2

You do not say why Ulrike Fischer's suggestion does not solve your problem in either your original document or the MWE. Switching to long solves the problem for the MWE when I test. So I'm guessing that you do not like the different positioning of the tabular. But this does not mean the problem isn't solved. It just means that solving it has created a new ...


1

Here is version that uses @touhami's hook, but provides more automation: \documentclass{report} \usepackage{lipsum} \makeatletter \newif\if@appendix \g@addto@macro\appendix{\@appendixtrue} \let\ltx@outputpage\@outputpage \def\@outputpage{% \if@appendix \@twosidetrue\@mparswitchtrue \ltx@outputpage \else \@twosidefalse\@mparswitchfalse ...


5

here is a solution \documentclass{book} \usepackage{lipsum} \makeatletter \let\old@outputpage\@outputpage \def\@outputpage{\old@outputpage\shipout\vbox{}} \@twosidefalse \@mparswitchfalse \makeatother \begin{document} \lipsum[1-70] \makeatletter \let\@outputpage\old@outputpage \@twosidetrue \@mparswitchtrue \makeatother \lipsum[1-70] \end{document}


1

The best way to cope with formatting of section titles is to use a macro with one argument in the last argument to \titleformat. Color specifications should only go in this auxiliary macro. Here is an example. \documentclass{article} \usepackage{fontspec} \usepackage{titlesec} \usepackage{xcolor} \usepackage{lipsum} % Title/Heading Formatting % SECTION ...


2

Just as with your specification for \section, you can move all the printing commands into the final argument. This then allows you to color them with \textcolor. In your example you then get on page two, rather a page break between the section commands. \documentclass{article} \usepackage{fontspec} \usepackage[explicit]{titlesec} \usepackage{xcolor} ...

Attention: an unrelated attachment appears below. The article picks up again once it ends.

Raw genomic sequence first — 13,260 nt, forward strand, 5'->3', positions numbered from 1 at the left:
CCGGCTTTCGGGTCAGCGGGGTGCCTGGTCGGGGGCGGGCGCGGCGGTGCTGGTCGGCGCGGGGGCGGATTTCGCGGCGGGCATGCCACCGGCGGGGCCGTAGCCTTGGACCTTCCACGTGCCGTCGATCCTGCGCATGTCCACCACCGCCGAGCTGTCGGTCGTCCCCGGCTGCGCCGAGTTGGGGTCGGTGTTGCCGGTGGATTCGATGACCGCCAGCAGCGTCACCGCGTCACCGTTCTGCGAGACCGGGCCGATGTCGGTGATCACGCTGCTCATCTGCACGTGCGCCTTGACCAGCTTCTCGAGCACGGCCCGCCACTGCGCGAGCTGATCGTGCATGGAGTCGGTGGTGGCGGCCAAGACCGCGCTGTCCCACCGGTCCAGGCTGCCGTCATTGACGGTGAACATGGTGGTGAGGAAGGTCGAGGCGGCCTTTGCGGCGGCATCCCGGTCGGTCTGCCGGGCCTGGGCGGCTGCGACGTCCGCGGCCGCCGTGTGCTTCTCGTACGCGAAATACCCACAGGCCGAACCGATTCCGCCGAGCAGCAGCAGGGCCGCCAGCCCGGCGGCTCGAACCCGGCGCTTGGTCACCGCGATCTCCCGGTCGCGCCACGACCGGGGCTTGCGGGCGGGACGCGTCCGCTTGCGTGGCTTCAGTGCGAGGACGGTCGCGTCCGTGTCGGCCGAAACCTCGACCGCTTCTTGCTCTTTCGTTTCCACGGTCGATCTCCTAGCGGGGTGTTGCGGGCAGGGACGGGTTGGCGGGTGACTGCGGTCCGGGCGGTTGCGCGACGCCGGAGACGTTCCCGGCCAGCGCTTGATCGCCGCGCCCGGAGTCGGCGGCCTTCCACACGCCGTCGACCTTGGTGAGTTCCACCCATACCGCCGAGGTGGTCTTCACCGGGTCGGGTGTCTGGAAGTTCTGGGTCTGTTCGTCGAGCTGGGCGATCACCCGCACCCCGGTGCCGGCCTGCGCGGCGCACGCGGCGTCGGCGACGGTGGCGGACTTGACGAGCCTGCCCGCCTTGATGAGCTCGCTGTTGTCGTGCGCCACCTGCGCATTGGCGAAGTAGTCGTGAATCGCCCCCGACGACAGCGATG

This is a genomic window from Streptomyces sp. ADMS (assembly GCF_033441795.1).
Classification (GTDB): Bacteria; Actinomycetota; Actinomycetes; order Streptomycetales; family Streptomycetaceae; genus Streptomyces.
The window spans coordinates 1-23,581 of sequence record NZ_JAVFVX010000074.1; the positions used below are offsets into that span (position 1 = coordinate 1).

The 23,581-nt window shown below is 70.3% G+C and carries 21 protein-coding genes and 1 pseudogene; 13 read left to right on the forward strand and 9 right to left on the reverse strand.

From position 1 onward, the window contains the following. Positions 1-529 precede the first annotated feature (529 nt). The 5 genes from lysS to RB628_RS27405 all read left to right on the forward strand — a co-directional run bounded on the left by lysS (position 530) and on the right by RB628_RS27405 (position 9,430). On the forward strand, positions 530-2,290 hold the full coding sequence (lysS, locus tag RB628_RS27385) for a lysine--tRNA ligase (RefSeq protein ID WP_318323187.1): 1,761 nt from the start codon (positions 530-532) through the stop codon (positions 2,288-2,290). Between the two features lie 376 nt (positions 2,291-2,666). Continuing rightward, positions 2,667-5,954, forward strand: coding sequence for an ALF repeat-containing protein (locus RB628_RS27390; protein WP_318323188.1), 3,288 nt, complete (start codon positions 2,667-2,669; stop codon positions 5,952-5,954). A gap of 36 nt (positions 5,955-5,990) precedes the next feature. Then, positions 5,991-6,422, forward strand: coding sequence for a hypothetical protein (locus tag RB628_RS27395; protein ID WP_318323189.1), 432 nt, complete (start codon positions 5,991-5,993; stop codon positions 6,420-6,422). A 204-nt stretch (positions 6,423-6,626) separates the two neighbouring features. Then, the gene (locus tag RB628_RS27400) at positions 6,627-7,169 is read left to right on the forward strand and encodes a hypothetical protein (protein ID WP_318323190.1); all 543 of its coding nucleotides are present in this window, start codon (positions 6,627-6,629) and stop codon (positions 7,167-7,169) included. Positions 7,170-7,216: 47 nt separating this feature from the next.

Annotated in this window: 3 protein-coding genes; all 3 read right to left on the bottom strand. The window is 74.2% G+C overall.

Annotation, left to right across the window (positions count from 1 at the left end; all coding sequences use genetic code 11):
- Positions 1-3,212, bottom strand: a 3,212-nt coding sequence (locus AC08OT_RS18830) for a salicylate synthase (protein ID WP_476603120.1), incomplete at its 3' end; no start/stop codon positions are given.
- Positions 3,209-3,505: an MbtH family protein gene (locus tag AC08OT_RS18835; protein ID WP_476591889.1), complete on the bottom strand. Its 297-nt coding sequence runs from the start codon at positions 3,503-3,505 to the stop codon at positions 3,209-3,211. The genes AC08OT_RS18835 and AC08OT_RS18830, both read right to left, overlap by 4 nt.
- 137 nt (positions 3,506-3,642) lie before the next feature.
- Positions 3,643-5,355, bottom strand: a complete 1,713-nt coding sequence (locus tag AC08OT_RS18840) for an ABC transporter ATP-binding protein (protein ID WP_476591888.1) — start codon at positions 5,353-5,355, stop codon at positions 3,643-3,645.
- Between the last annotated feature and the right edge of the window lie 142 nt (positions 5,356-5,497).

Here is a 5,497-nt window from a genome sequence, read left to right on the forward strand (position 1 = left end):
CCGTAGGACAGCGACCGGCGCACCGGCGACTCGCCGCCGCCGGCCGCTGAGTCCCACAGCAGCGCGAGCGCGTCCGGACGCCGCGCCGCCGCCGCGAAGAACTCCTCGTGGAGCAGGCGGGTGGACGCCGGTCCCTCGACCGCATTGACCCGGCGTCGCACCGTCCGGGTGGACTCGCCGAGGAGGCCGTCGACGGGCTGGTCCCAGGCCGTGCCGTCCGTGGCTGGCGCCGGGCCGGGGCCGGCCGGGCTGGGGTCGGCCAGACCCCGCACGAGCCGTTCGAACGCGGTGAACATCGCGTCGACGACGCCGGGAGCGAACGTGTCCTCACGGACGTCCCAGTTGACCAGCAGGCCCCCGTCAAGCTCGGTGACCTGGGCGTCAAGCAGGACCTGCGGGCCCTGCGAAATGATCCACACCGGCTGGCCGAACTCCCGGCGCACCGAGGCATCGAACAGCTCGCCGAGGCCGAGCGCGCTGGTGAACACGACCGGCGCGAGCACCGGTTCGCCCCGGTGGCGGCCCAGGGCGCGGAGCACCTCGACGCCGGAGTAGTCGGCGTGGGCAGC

2

This uses the titlesec package to build on David's suggestion and converts the use of \newenvironment to \newcommand since you want a command rather than an environment judging by the syntax you wish to use. \documentclass[12pt]{report} \usepackage{titlesec} \titleformat{\section}[block]{\centering\bfseries\sffamily\large}{\thesection}{0pt}{}{} ...


4

latex headings include code to prevent a page break until a couple of lines after a heading, so it best to define this as an unnumbered heading: \documentclass[a5paper]{book} \usepackage{geometry} \usepackage{lipsum} \makeatletter \newcommand{\character}{% \@startsection {section}{1}{\z@}% {-3.5ex \@plus -1ex \@minus ...


1

Add \vfil before the center environment in your command: \documentclass[a5paper]{book} \usepackage{geometry} \usepackage{lipsum} \newcommand{\character}[1]{% \vfil \begin{center} \textsc{#1} \end{center} } \begin{document} \character{Alice} \lipsum[2] \character{Bob} \lipsum[2] \character{Charles} \lipsum[2] \character{David} \lipsum[2] ...


3

Here is a quick demo of linking R and LaTeX using the 'knitr' package. This has been run on Windows 8.1, with MikTeX 2.9, and TeXmaker 4.4.1 as the IDE. The following code is saved as knit02.Rnw (and this is case sensitive). With the package 'knitr' installed in R 3.1.3 you run the command: knit("knit02.Rnw"). This will generate the file 'knit02.tex' ...


3

You can still use a longtable as this: \documentclass[12pt,english,nohyper]{tufte-handout} \usepackage{longtable} \begin{document} \begin{longtable}{cc p{1em} cc} \cline{1-2} \cline{4-5} & vals& & & vals\\ \cline{1-2} \cline{4-5} a & 3.39& & a & 3.39\\ b & 4.35& & b & 4.35\\ c & 6.16& ...